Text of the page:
Following the festivities of Christmas and New Year, January often ends up being the least sociable month of the year, so Burns Night, held on January 25, is the perfect excuse to get together with friends and family and celebrate the much-loved Scottish lyricist and poet.
While you don’t have to be Scottish to enjoy Burns Night, there is a traditional running order of events, including toasts, reciting poetry and addressing the haggis.
These all provide great opportunities for creating laughter, memories and enjoying togetherness with those closest.
Perfect Burns Night in
To help make the most of the occasion, Brian Kinsman, Drambuie’s master blender, has provided his top food and drink tips on how to host a memorable Burns Night.
- It wouldn’t be a Burns Night supper without some traditional Scottish fare such as haggis, neeps and tatties, accompanied with a few drams, of course.
Haggis often plays a key role in the proceedings and is a food worthy of its humble roots. In one of Robert Burns’ most famous poems – his “Address to a Haggis” – Burns humorously celebrates his love of the humble delicacy.
The tradition of addressing the haggis has now become a key element of a Burns evening, and while it’s important to keep this Scottish tradition alive, you can also be more creative with your menu. For example, Drambuie can be used in an excellent whisky sauce to pour over the haggis or even be incorporated into a gravy, with neeps and tatties.
- Haggis might not be to yours or your guests’ tastes, so it’s important to serve an alternative – choose a dish that delivers a similar ceremonial presence to the haggis and creates a link to Scotland. Perhaps a vegan version of haggis with lentils and mushrooms, or for pescatarians a Scottish salmon en croute or, for the meat-lovers, you could even serve venison, as a nod to many of the Scottish clans’ favoured symbol, the stag.
- Burns Night food, because of the nature of haggis, is quite rustic. Keep this rustic feel throughout your food and serve either a Scotch broth, smoked salmon, or mackerel pate to start and, for dessert, traditional Scottish cranachan, or a Tipsy Laird cake.
A modern take would be to make it with a Drambuie-infused sponge, homemade custard and top with cream, raspberries, and flaked almonds. If you are looking for something different, try delicious and indulgent Drambuie-infused Spiced Millionaire’s Shortbread or individual Ecclefechan Tarts – made with buttery pastry and a sweet filling of dried fruit, walnuts and orange flavours.
- As Burns Night is about celebrating Scottish culture and heritage, the expected spirit used for the toasts is traditionally Scottish whisky. Drambuie, as the oldest Scottish whisky liqueur, is frequently served and the sweetness of the liquid makes it very accessible to drink neat or over ice, and therefore a crowd-pleaser after dinner for the many toasts. It also pairs beautifully with cheese, desserts and coffee.
- While it’s common knowledge that Robert Burns’ favourite drink was whisky, according to his poems he also enjoyed a few ales too. As drinking Scotch whisky is often reserved for the toasts, I’d suggest serving other Scottish drinks, like a beer, favoured by Burns, to remain authentic. Innis & Gunn brewery or Broughton Brewery have some excellent choices.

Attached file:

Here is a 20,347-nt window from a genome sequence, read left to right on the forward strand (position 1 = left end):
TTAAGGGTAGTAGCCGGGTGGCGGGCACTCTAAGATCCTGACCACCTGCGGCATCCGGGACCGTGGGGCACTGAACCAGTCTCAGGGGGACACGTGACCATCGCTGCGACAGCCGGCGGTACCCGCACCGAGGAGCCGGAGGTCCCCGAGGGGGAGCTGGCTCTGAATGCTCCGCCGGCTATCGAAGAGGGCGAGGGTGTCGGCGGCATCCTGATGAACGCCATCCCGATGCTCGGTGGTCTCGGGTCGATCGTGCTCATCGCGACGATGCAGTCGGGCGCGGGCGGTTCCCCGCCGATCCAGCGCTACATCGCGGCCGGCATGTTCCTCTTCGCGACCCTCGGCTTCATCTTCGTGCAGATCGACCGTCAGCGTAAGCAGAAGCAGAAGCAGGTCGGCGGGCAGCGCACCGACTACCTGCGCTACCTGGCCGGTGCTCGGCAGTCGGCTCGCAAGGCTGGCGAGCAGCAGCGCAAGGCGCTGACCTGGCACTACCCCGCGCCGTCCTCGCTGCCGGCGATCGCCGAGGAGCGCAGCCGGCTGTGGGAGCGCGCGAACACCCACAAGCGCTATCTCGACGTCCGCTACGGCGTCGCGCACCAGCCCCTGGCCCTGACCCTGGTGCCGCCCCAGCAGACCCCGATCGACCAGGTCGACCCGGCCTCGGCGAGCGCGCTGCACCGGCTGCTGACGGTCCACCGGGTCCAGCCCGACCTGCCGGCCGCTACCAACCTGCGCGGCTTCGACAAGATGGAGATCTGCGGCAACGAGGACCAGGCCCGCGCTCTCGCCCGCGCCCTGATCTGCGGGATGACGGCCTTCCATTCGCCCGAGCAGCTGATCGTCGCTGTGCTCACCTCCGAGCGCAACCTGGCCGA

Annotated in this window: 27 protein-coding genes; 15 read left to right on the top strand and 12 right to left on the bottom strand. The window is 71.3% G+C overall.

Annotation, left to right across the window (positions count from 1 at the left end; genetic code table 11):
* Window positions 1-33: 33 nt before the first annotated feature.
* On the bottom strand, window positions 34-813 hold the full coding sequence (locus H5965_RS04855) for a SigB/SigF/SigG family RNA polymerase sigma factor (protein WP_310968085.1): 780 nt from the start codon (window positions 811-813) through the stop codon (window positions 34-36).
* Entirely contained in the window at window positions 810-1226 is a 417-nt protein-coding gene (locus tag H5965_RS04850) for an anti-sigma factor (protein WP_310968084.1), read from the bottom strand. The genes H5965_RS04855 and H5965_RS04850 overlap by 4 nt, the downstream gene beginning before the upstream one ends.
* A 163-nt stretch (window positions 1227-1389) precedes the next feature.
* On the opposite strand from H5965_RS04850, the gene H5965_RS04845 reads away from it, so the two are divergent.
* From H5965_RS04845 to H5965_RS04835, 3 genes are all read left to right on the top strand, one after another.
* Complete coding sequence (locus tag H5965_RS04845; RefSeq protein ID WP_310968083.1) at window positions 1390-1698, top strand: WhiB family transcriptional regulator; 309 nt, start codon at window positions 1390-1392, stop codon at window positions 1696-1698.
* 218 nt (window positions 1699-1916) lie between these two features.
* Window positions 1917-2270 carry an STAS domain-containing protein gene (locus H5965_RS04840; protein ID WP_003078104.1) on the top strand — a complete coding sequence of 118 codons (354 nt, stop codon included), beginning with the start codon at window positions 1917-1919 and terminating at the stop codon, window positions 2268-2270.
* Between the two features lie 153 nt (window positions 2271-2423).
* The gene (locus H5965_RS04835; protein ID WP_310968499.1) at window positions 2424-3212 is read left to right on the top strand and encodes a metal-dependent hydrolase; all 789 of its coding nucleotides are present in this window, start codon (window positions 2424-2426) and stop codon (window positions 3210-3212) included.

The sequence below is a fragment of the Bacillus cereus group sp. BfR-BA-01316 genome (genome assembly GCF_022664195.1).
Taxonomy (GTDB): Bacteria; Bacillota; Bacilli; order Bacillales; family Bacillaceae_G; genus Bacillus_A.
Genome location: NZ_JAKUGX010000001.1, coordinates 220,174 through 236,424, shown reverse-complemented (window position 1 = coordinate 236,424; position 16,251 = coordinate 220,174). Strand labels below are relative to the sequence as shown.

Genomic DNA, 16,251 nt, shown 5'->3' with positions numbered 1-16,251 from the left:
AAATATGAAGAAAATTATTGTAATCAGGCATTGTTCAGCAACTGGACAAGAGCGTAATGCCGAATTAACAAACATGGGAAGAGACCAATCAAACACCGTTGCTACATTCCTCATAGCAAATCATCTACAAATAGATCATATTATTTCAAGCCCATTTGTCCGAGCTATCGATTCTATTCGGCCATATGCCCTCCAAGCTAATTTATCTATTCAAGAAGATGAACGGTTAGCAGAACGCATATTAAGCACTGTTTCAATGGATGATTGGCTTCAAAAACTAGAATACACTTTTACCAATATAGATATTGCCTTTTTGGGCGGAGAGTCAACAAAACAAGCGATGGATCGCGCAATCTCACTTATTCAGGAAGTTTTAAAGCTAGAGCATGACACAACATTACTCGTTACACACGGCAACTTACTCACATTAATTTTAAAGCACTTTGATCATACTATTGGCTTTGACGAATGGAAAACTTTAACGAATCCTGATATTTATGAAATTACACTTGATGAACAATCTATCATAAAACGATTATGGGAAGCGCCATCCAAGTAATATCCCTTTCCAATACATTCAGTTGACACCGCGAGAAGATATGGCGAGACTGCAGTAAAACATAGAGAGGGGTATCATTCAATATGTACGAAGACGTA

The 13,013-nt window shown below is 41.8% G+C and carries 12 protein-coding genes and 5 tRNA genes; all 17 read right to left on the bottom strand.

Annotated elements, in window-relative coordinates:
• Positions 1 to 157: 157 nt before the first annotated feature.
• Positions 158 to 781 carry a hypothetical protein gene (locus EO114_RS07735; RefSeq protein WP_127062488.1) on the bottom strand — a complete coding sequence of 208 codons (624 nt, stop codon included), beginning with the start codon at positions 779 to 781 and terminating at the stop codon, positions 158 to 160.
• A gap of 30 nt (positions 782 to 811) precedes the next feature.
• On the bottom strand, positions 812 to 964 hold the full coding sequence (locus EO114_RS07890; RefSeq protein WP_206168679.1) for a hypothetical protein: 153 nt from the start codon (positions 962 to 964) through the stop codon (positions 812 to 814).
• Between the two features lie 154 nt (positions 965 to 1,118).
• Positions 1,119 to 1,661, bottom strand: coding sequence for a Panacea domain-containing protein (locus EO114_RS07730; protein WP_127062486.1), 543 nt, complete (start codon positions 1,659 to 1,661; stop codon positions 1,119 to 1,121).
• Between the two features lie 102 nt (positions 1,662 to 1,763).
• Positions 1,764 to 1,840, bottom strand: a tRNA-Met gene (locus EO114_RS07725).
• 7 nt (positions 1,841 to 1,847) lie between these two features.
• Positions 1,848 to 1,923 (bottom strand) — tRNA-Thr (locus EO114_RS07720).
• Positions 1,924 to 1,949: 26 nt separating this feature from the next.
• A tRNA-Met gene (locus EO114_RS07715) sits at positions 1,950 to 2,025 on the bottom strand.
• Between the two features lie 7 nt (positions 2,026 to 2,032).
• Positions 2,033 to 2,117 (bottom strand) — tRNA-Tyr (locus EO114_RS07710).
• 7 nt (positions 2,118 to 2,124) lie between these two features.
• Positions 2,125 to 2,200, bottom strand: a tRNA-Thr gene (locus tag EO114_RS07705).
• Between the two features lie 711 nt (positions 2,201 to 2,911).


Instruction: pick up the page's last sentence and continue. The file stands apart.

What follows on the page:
Getting it just right
To create the right Burns Night atmosphere, Freddy May, Drambuie’s global ambassador and hosting expert, added:
- As a host, share your plans for the evening ceremonies in advance and suggest to your guests that they might like to dress up appropriately to encourage everyone to participate in the fun. At both formal and informal evenings, guests have enjoyed dressing up in traditional Scottish attire from a full kilt to something simple like a tartan tie or hair accessory.
- Encourage participation, as attitude and atmosphere are just as important as the food.
To involve your guests further, nominate them to make a short speech and toast the rest of the party. “The Toast to the Lassies” is traditionally given as part of the ceremonies and an opportunity to commend the chef, the women in their lives, as well as make affectionate fun of them.
Then “Reply to the Toast to the Lassies” is a great opportunity for one of your guests to provide a witty retort and toast the celebrations. For a modern twist, guests could add what they like about their friends, in addition to spoken word or poetry.
- Invite your guests to embrace their inner acting talents and perform the traditional ceremonial roles suggested for Burns Night. They could take inspiration from famous Scots to deliver the short Selkirk Grace with a convincing Scottish accent.
- Styling your party is a great way to create an inviting Burns theme into your home. A warm atmosphere with lots of twinkly lights and candles and a table styled with thistles and touches of tartan can set a warming, inviting mood with a Scottish theme.Opt for statement pieces on your home bar to make it a real focal point for guests – beautiful whisky tumblers or a quaich, a traditional shallow drinking cup or bowl, offer great talking points and keep to the Burns theme.
- While bagpipes are a good option for Burns Night, and are traditionally used to pipe in the haggis, you may not want them playing for the whole evening.
Burns Night suppers can be contemporary too, so build a playlist of songs by more modern talented Scottish music acts to bring the party atmosphere. This could include Lewis Capaldi, Calvin Harris, Annie Lennox, Paolo Nutini, Franz Ferdinand, KT Tunstall and Biffy Clyro. However, a rousing chorus of “Auld Lang Syne” at the end of the night is a must.